Investors adjust to ban on Swiss share trading in EU

Traders say there is no noticeable increase in volumes in Zurich

The Swiss stock exchange in Zurich.

The Swiss stock exchange in Zurich.

 

Early data in Swiss share trading on Monday indicated banks and fund managers in the EU were directing their deals towards three destinations - the Zurich exchange, off-exchange and the US – as investors adjusted to the weekend ban that prevented them trading shares in the EU.

Traders said there was no noticeable increase in volumes in Zurich as the halt came into effect. The SMI index was trading 0.8 per cent higher at 9,976, rising in line with other European indices.

The restriction was imposed following the breakdown of talks between Brussels and Bern.

Amid stalling negotiations over a trading agreement, Brussels let the “equivalence” status granted to Switzerland and its stock exchange expire. Switzerland retaliated with its own ban on trading Swiss equities on exchanges in the EU.

The equivalence permit lets Swiss and EU investors freely trade across each others’ borders and Zurich is the fourth-largest for trading shares in Europe, according to data from CBOE Europe. Investors face the threat of imprisonment in Switzerland if they flout a ban. Swiss shares can only be traded on the Zurich exchange, via a recognised broker.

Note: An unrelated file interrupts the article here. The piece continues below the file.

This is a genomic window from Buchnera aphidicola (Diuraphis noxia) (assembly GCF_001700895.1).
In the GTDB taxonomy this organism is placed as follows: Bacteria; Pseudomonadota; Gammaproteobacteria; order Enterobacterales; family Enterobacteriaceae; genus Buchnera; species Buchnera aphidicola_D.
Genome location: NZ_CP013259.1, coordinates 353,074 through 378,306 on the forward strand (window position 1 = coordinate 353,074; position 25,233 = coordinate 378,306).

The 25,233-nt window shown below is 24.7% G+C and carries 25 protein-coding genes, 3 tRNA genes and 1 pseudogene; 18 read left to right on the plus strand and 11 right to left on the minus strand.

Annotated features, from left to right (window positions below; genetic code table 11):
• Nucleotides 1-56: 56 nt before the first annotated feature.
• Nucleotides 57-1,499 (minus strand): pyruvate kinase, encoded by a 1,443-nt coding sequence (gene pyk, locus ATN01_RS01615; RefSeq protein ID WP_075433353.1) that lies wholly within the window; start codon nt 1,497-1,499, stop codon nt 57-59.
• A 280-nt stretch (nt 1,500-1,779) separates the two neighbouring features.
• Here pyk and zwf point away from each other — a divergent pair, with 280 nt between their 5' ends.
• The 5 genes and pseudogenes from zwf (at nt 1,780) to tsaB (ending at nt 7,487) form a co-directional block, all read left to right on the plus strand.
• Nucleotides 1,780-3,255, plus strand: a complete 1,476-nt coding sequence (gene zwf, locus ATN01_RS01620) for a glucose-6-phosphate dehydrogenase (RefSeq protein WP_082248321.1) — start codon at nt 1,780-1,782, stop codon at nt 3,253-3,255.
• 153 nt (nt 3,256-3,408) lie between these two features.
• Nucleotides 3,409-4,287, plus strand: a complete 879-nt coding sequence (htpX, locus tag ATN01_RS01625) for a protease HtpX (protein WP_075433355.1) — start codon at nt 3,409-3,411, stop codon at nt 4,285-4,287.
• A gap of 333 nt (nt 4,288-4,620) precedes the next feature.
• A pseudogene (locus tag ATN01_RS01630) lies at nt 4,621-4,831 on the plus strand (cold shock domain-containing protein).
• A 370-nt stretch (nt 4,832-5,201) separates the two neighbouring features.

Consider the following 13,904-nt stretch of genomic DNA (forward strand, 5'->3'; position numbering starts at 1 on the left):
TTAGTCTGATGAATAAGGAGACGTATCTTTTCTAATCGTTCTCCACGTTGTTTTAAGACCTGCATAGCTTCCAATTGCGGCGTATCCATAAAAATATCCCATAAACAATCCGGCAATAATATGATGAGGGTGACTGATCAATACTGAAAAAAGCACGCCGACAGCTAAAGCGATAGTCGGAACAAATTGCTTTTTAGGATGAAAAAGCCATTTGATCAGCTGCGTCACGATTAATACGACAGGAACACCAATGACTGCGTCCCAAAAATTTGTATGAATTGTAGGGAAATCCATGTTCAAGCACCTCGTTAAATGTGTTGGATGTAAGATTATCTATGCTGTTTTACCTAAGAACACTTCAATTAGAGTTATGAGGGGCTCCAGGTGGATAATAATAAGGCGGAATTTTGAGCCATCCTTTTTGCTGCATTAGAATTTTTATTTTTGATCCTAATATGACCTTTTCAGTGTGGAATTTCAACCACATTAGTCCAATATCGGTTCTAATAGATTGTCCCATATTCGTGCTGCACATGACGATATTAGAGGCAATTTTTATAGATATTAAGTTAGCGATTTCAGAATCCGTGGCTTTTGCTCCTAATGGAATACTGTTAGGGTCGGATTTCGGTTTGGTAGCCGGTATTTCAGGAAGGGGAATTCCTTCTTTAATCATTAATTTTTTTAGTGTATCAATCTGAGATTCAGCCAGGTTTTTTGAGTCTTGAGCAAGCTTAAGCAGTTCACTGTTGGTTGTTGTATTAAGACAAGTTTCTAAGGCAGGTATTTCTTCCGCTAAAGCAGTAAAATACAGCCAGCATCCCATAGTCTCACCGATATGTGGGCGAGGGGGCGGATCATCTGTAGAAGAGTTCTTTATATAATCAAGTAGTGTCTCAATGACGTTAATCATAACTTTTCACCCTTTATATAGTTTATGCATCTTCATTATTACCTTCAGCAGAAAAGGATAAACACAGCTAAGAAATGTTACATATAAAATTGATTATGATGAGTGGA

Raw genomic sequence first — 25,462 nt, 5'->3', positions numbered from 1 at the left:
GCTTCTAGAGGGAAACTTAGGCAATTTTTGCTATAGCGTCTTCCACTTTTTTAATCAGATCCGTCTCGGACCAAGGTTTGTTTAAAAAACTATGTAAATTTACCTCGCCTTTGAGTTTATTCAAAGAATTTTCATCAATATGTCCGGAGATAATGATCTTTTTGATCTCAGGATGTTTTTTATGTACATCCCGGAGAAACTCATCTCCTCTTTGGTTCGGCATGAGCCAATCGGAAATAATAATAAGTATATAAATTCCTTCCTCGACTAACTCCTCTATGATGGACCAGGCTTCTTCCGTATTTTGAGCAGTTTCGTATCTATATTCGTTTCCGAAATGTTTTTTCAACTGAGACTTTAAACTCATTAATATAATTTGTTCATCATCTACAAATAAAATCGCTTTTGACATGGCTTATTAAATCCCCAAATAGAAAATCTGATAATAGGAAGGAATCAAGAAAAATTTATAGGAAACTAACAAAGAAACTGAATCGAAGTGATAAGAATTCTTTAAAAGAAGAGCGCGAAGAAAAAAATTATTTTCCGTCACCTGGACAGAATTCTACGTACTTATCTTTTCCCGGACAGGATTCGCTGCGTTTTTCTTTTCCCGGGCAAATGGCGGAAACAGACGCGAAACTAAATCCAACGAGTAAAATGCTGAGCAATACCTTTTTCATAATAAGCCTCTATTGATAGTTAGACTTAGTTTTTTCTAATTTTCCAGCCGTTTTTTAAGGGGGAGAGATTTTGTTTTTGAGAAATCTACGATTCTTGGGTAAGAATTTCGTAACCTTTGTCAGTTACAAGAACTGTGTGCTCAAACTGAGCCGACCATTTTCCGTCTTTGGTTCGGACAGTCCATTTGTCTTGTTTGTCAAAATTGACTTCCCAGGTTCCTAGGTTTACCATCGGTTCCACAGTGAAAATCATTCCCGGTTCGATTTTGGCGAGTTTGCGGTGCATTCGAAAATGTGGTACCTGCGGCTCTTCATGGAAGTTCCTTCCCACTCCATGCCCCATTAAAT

More than 90 per cent of trading in Novartis and Swiss Life was being traded on the Swiss exchange, according to data from Refinitiv. However only around 70 per cent of trading in UBS was in Zurich, with more than 10 per cent collectively traded on US markets, including the New York Stock Exchange, CBOE Global Markets and IEX. A further 14 per cent in UBS traded off-exchange, which is out of scope of the ban.

Around 15 per cent of deals in Credit Suisse were being traded off-exchange. Just under 60 per cent of shares in ABB, the electrical equipment manufacturer was trading in Zurich, according to Refinitiv, with the rest largely directed to US markets. Nearly 30 per cent of shares in Alcon, the medical equipment maker, was being traded on the NYSE.

Some traders predicted others would hold back from trading until the dust settled while some other funds were still sorting out new trading relationships. London-based trading vendues CBOE Europe, Turquoise and Aquis Exchange, which collectively trade around a quarter of daily Swiss share trading, turned off access for EU traders over the weekend. – Copyright The Financial Times Limited 2019